Published on March 31st, 2020 | by Emergent Enterprise0
How to Design a User-friendly COVID-19 Test
Designing an effective and good user experience (UX) is always difficult but it is even more of a challenge when you are asking a user to do a task that they don’t want to do. Mark Wilson shares a report at Fast Company about the UX design of a mobile application in development that can guide a user through a self-test for the COVID-19 virus. That means that a user’s emotions are running high with fear, uncertainty and anxiety. How can the UX possibly be, well, good? The featured company, Scanwell Health, is doing just that by making the UX simple, streamlined and not intimidating. There are even efforts to make it as painless as possible. The design of the lancet that pricks the finger, for instance, is shaped with the user in mind. This UX design does not happen without strong empathy for the end user and a complete understanding of not only the end goal but for the best possible user path to get there.
Image: courtesy Scanwell Health
Americans may soon be able to screen themselves for COVID-19 at home. But designing the perfect kit is no simple task.
Existing COVID-19 tests have a terrible user experience. You have to wait in line, sometimes for hours, to get one. If you’re getting tested, you probably already feel quite ill. And then you may have to wait hours, even days, for results.
Several companies are working on improved tests. Abbott Labs developed a five-minute screener for clinics that works on-site without sending samples to a lab. Cue Health is working on a 25-minute nasal swab test. And now, the Los Angeles-based company Scanwell Health is developing an at-home test kit for COVID-19 dubbed the SARS-CoV-2 test.
Pending FDA approval, you would be able to order the $70 kit through the mail, take your own blood, and get results at home in 13 minutes—using technology licensed from the Chinese manufacturer Anivita that can analyze blood while sidestepping a lab. The company hopes the tests can move through governmental approval and be on the market in six to eight weeks. Scanwell Health is one of many companies rushing to build tests for the U.S., but this one stands out for its unique approach for personal use.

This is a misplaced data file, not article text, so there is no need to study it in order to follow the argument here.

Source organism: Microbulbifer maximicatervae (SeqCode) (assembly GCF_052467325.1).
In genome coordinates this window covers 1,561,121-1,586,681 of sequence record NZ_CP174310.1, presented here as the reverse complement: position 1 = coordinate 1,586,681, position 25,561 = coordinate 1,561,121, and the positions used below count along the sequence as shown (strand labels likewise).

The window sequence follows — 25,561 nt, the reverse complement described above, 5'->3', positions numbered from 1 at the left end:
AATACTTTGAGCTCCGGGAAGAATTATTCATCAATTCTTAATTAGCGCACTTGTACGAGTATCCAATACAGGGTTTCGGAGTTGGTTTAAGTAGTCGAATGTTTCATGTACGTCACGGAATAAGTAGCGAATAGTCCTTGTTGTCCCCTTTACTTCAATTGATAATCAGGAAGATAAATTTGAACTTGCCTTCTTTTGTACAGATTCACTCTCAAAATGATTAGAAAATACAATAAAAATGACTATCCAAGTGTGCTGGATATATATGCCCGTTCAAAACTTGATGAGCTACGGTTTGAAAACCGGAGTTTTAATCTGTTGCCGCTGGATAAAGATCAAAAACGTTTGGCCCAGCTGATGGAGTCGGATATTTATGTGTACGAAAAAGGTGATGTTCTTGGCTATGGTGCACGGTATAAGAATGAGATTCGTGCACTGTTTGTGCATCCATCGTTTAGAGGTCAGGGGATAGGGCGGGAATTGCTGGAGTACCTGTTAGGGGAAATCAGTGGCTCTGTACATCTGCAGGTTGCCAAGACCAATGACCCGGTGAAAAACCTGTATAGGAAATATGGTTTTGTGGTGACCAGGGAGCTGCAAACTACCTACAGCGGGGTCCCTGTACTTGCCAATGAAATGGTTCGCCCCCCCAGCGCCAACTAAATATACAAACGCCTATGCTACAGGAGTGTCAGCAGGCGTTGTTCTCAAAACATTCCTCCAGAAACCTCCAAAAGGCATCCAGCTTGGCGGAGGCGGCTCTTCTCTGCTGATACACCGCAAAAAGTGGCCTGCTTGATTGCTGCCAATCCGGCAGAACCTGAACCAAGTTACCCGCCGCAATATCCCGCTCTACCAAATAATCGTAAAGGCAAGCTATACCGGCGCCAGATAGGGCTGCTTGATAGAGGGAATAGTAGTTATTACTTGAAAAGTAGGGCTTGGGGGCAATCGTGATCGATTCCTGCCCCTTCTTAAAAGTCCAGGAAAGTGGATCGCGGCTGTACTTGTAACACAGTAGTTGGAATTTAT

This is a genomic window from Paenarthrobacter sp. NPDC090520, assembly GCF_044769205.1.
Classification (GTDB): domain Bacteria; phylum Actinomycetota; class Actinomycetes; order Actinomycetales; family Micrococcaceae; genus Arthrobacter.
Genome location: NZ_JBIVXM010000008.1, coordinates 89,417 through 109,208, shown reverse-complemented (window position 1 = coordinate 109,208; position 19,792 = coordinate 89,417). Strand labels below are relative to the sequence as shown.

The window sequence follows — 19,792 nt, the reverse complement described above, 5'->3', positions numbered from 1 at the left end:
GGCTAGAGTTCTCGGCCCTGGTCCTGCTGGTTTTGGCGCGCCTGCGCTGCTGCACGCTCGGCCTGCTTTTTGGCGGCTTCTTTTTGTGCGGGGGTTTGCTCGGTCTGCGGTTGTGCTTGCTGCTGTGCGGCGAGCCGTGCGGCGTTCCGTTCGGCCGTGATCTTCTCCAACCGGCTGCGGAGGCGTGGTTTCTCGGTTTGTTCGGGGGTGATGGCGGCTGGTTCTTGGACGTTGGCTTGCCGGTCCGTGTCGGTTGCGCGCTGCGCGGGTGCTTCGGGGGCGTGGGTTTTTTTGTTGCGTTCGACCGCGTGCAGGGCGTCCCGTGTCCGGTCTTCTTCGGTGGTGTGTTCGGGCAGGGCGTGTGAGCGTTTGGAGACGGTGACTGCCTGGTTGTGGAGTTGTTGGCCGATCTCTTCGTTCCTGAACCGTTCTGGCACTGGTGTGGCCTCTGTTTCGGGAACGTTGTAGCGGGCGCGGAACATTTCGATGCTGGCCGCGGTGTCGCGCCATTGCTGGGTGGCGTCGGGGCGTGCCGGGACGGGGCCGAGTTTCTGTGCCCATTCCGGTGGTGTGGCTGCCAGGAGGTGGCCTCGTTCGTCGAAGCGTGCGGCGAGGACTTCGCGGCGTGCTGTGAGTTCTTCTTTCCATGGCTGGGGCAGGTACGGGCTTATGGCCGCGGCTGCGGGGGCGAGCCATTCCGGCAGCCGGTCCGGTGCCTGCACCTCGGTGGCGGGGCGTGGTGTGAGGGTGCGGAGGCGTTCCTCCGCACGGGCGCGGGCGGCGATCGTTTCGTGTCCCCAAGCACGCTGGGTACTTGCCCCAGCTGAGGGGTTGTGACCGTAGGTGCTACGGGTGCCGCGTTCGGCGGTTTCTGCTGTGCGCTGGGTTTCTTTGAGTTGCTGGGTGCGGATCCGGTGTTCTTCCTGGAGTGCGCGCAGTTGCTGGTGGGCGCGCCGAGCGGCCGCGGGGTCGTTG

Whether or not the company is able to meet that aggressive schedule, Scanwell shows what a test might look like when it prioritizes the needs of the user. That’s because Scanwell Health is as much a UX company as it is a medical one. It currently makes at-home kits for urinary tract infections and has a blood test for chronic kidney disease in clinical trials with Kaiser Permanente. From its earlier products, the team has learned best practices it can duplicate across other products. “I like the term living bible,” says Michelle Kim, UX designer. “Graphic designers like to say they have a brand book. We have our own living product book.”
For instance, the team has learned that its packaging of an at-home test needs to work hand in hand with its app. Each step needs to be very short, with a brief sentence and a GIF or looping video demonstrating the next action. “We try to start with the perspective that the user has never had to prick themselves and extract blood,” Kim says. “We try to think of the most challenging scenario and work backwards from there.”
The Scanwell Health team is currently developing the SARS-CoV-2 test under quarantine, conferencing from their homes via Zoom, pricking their fingers in teleconferenced group meetings, and working to develop the easiest, most foolproof test they can.
It’s no simple feat. Users will have to prick their fingers with a lancet. The blood pools on their finger—it’s not a “flood” Kim says but it’s more than a diabetic would collect for a blood sugar reading. Then the blood needs to be collected into a pipette. That blood is then poured onto a test strip. The person adds a couple drops of a solution to distribute the blood across the strip. The strip then detects antibodies, which signal the virus is or has been present in the person’s body.
So how do you convince someone to break their own skin to take blood?